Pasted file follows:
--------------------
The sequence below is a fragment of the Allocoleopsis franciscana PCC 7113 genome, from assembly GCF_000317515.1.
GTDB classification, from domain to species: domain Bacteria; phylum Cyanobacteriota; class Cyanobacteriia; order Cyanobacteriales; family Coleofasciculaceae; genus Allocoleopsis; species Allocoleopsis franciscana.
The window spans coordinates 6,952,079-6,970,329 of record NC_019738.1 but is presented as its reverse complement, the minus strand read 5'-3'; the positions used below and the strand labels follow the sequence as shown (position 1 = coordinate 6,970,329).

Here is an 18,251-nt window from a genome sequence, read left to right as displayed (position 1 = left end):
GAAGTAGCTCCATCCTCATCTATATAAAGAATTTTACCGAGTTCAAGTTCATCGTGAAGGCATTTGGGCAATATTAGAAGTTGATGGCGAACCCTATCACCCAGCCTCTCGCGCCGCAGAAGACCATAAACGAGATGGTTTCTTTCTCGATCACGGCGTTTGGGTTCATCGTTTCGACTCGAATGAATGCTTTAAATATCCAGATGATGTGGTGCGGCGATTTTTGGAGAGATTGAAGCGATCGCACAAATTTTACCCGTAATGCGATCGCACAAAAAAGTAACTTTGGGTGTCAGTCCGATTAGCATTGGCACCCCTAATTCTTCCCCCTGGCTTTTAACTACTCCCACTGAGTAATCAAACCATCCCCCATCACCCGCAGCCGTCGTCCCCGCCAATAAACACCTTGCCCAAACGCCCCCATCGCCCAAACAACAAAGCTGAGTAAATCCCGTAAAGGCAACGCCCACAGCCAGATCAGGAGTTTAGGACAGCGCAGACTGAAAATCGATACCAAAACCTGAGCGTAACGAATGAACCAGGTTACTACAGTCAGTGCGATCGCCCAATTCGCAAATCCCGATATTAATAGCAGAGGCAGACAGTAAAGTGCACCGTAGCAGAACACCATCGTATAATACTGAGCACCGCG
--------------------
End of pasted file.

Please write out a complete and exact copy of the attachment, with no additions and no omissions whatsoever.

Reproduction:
The sequence below is a fragment of the Allocoleopsis franciscana PCC 7113 genome, from assembly GCF_000317515.1.
GTDB classification, from domain to species: domain Bacteria; phylum Cyanobacteriota; class Cyanobacteriia; order Cyanobacteriales; family Coleofasciculaceae; genus Allocoleopsis; species Allocoleopsis franciscana.
The window spans coordinates 6,952,079-6,970,329 of record NC_019738.1 but is presented as its reverse complement, the minus strand read 5'-3'; the positions used below and the strand labels follow the sequence as shown (position 1 = coordinate 6,970,329).

Here is an 18,251-nt window from a genome sequence, read left to right as displayed (position 1 = left end):
GAAGTAGCTCCATCCTCATCTATATAAAGAATTTTACCGAGTTCAAGTTCATCGTGAAGGCATTTGGGCAATATTAGAAGTTGATGGCGAACCCTATCACCCAGCCTCTCGCGCCGCAGAAGACCATAAACGAGATGGTTTCTTTCTCGATCACGGCGTTTGGGTTCATCGTTTCGACTCGAATGAATGCTTTAAATATCCAGATGATGTGGTGCGGCGATTTTTGGAGAGATTGAAGCGATCGCACAAATTTTACCCGTAATGCGATCGCACAAAAAAGTAACTTTGGGTGTCAGTCCGATTAGCATTGGCACCCCTAATTCTTCCCCCTGGCTTTTAACTACTCCCACTGAGTAATCAAACCATCCCCCATCACCCGCAGCCGTCGTCCCCGCCAATAAACACCTTGCCCAAACGCCCCCATCGCCCAAACAACAAAGCTGAGTAAATCCCGTAAAGGCAACGCCCACAGCCAGATCAGGAGTTTAGGACAGCGCAGACTGAAAATCGATACCAAAACCTGAGCGTAACGAATGAACCAGGTTACTACAGTCAGTGCGATCGCCCAATTCGCAAATCCCGATATTAATAGCAGAGGCAGACAGTAAAGTGCACCGTAGCAGAACACCATCGTATAATACTGAGCACCGCG